D is for Dinner
This is a fairly simple page, but one of the most immediately useful life skills Annie has learned from the quiet book yet. As you can probably intuit, D is for Dinner is about how to master a basic table setting. I even used a red checked cloth napkin as the page backdrop, to give both the look and texture of a casual outdoor picnic setting.
You can see how thick the letter D page spread is in this side view of the closed quiet book
One quick note about this page: because I chose to include real utensils in this page, the D page is the bulkiest page in our quiet book to date. It's also our most practical and most successful page to date, so I think it's totally worth it. But it's something to be aware of - this is a super fat quiet book page.
I more or less came up with this one on my own. Although I've seen quiet book pages that involve place settings, I haven't seen any that are all about setting the table, or that use real utensils. The burlap picnic basket pocket is definitely a feature I haven't seen before, but I think it works pretty well.
The burlap for the dinner basket, as well as the red zipper, came from an empty basmati rice bag. Open it up, and inside you'll find everything you need to set the table.
When you flip down the dinner basket, there is room for the entire place setting. Appliqued to the cloth napkin "table cloth" are silhouettes of each component of the place setting, outlined with red zig-zag stitching. I hemmed a small cloth square for the napkin, and made a "plate" from a piece of white sheet, stiffened with interfacing. The heavy-duty plastic utensils that came from a real picnic basket that my sister was upgrading to have stainless steel utensils.
By far the coolest part of the table setting is this little stainless steel collapsible cup. I knew I wanted something 3-D for the cup if it was possible, since a little circle cut-out or a flattened cup outline wouldn't be very exciting. I had trouble convincing myself to spend several dollars just for one element of a quiet book page, but when I found some on Ebay for $2, I knew it was worth it.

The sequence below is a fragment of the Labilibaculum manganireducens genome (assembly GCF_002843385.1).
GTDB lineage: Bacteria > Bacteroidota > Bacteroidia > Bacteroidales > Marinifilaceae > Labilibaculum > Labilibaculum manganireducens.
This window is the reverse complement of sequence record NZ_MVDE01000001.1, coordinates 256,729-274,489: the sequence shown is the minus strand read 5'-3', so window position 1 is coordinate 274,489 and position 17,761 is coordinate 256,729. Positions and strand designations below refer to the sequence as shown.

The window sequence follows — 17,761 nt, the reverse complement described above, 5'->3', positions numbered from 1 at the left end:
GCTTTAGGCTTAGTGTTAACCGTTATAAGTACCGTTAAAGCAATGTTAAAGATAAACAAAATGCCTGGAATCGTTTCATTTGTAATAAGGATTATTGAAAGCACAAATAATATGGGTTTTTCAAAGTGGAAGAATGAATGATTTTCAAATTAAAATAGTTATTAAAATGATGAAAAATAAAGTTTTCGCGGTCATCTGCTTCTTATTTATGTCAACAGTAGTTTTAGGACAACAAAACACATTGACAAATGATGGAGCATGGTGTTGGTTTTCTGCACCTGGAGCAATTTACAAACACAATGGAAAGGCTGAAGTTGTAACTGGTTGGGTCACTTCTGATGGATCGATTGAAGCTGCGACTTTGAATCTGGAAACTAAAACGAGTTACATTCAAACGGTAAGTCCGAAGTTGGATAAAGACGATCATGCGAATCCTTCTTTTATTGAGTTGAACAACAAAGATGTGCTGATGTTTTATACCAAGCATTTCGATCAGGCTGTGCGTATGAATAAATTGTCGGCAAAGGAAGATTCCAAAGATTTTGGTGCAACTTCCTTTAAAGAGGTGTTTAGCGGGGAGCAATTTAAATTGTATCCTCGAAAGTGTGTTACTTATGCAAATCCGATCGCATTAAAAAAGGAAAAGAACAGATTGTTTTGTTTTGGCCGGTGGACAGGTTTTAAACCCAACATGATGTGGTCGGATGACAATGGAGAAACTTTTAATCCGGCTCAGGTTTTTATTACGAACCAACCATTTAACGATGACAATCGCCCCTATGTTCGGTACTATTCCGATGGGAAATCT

Check it out! You take the lid off, and then you can see the flattened cup, ready to telescope up into usefulness.
Ta-da! A full-sized, fully functioning stainless steel travel cup! This is definitely the girls' favorite part of setting this play dinner table.
If the plate were real, you could totally sit down and have a meal right on the quiet book page!
Preschool goals for using the dinner page
This is another very straightforward goal: Learn how to set the table. And, I'm happy to report, that after very little time exploring this page and matching the utensils to their silhouettes, Annie was able to translate the quiet book place setting to an actual table place setting. She happily helps set the table now, and when she thinks about it she can put everything in the right place. Success!
If you're not making a quiet book, this same concept could easily translate to a table setting placemat. You can buy plastic ones on Amazon, and there are tutorials of how to sew your own like this cute quilted placemat from Punkin Patterns. I envision something even simpler, however. All you'd need to do is take a pre-made placemat (the Dollar Tree sells them, and they're always available at thrift stores), and then sew your own plate, cup, napkin, and utensil silhouettes on. Or if freezer paper screen printing is more your thing, that would work well too. If you trace around your own place settings you will end up with a placemat that matches up directly to your own dinnerware - and it would be a very fast, easy, but eminently practical project.